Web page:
10 Little-Used Shakespearisms

shakespeareThe Most Quoted Author’s Least Quoted Quotes

The number of new words credited to Shakespeare is thought to number in the high hundreds, but add to that the number of pre-existing words he simply reworked or reused in a new context, and in total his Complete Works is thought to provide the earliest evidence of as many as 2000 English words.

It’s not just individual words that Shakespeare invented, either. You can thank him for all manner of English phrases, proverbs and expressions, from the be-all and end-all to your salad days, and from the green-eyed monster to the milk of human kindness. But that’s not to say that all of Shakespeare’s snappiest phrases and expressions caught on in the same way. The 10 listed here all made the leap from his scripts into everyday language at one time in the past, but most remain little known or else have long since dropped out of common use.


When things go from bad to worse for Orlando at the end of Act 1, Scene 2 of As You Like It—already disinherited, his scheming brother Oliver now wants him dead, and to cap it all he’s now head over heels in love with Rosalind—he bemoans that “thus must I, from the smoke into the smother.” The line is effectively a Shakespearean equivalent of “out of the frying pan, into the fire,” and has been used to mean precisely that ever since.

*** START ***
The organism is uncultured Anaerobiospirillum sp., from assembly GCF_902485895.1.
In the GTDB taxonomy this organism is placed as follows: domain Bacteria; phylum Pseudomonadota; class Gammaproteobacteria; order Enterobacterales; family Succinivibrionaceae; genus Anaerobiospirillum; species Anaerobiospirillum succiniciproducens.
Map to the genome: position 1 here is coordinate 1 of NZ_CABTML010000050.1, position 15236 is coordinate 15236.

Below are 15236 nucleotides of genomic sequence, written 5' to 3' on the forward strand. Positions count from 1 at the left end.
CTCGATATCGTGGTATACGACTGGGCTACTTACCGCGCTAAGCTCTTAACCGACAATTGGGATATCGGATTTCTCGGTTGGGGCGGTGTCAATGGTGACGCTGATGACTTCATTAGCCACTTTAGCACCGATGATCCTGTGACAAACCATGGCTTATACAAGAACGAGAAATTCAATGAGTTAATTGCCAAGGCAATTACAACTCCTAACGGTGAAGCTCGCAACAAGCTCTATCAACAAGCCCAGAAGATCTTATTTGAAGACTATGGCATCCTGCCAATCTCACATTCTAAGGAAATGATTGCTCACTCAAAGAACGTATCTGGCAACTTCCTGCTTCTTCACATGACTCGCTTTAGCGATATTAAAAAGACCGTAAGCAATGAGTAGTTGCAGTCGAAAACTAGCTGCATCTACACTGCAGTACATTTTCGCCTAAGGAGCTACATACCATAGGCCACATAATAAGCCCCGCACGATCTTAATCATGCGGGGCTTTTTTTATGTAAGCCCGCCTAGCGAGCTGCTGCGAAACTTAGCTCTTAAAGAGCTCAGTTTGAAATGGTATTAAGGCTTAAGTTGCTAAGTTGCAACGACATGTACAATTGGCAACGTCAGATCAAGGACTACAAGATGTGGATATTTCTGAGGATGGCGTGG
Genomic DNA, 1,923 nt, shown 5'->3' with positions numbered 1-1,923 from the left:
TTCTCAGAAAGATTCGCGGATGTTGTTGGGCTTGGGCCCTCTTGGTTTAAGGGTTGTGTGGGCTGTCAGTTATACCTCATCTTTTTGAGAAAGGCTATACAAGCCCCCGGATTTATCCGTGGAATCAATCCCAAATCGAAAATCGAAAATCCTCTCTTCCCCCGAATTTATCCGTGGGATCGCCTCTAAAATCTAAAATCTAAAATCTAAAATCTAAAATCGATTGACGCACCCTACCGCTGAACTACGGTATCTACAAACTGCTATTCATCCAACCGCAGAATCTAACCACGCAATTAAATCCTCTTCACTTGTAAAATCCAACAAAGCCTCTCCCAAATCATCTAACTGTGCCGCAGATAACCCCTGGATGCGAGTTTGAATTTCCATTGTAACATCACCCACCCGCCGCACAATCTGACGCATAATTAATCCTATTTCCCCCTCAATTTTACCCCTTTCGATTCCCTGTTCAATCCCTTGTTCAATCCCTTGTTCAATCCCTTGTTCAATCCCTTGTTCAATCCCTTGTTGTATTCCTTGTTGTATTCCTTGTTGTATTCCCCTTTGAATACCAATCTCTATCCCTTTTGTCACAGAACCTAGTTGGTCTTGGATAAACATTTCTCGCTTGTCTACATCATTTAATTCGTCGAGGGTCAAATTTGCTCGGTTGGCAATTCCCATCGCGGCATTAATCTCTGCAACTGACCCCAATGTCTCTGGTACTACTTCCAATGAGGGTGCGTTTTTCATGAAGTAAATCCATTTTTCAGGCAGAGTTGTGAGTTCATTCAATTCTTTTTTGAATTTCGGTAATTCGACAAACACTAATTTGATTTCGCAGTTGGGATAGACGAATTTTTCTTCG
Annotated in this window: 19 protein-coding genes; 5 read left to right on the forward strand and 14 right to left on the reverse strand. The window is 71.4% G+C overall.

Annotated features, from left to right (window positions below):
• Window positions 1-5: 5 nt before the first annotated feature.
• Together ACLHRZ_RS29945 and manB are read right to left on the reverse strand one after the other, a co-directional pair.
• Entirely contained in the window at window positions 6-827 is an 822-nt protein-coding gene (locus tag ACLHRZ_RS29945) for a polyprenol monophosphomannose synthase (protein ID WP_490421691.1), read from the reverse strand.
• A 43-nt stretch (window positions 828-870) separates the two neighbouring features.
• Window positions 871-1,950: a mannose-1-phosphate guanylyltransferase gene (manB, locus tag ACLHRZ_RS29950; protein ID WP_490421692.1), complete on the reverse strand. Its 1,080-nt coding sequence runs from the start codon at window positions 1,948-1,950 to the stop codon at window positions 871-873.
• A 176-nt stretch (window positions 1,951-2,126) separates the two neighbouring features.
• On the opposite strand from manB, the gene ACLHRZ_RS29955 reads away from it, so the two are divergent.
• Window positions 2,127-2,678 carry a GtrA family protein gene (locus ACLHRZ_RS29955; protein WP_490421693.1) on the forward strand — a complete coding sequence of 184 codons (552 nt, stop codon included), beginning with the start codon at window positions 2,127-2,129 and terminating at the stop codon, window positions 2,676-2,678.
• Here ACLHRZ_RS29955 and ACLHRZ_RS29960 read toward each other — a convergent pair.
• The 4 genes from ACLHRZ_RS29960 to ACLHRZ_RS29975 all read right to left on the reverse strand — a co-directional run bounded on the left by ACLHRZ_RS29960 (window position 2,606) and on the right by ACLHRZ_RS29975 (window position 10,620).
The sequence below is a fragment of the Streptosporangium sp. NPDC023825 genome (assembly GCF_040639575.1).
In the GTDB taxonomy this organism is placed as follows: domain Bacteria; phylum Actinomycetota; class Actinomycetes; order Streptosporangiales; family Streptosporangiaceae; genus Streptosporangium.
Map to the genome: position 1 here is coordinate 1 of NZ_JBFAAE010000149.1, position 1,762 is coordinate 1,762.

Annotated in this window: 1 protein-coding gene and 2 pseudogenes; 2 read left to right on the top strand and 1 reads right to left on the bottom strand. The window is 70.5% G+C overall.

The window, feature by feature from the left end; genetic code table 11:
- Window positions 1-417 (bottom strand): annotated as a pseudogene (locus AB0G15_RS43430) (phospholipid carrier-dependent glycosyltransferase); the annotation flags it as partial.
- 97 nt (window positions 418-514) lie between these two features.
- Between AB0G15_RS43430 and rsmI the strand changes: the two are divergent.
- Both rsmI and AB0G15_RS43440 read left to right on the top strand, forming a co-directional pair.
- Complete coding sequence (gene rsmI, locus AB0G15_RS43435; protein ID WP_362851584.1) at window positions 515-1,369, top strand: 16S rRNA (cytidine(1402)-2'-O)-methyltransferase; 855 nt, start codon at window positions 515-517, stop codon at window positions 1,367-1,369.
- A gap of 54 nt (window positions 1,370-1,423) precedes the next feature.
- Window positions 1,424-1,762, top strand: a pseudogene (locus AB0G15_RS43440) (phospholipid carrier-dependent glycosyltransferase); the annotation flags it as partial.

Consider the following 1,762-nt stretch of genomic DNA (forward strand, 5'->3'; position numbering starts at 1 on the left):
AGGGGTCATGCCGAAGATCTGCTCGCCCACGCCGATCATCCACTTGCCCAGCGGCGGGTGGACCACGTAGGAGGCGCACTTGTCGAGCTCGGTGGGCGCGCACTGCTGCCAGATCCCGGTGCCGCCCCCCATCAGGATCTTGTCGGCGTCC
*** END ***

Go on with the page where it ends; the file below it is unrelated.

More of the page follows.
“Enough; hold, or cut bowstrings” is the final line of Act 1 of A Midsummer Night’s Dream, in which the amateur players—including Nick Bottom, pre-ass’s head—discuss their plans for the show they’re going to put on for the Duke of Athens’ wedding. Although no one is entirely sure what Shakespeare meant this line to mean, the context seems to suggest something along the lines of “enough talking; we either go with what we’ve got, or abandon the whole thing”—the meaning by which hold or cut bowstrings eventually came to be used more widely. Quite what the exact origin of this phrase is, however, remains still a mystery, although one likely suggestion is that it has something to do with ancient archery competitions.


To feed like a boar in a frank is an old English proverb based on a line from Shakespeare’sHenry IV: Part 2, in which the young Prince Henry asks, “Where sups he? Doth the old boar feed in the old frank?” The “old boar” in question here is the drunken knight Sir John Falstaff, and a “frank” is an old word for a pigsty. To feed like a boar in a frank, ultimately, means to eat voraciously or gluttonously, or without any respect to your host or your fellow diners.


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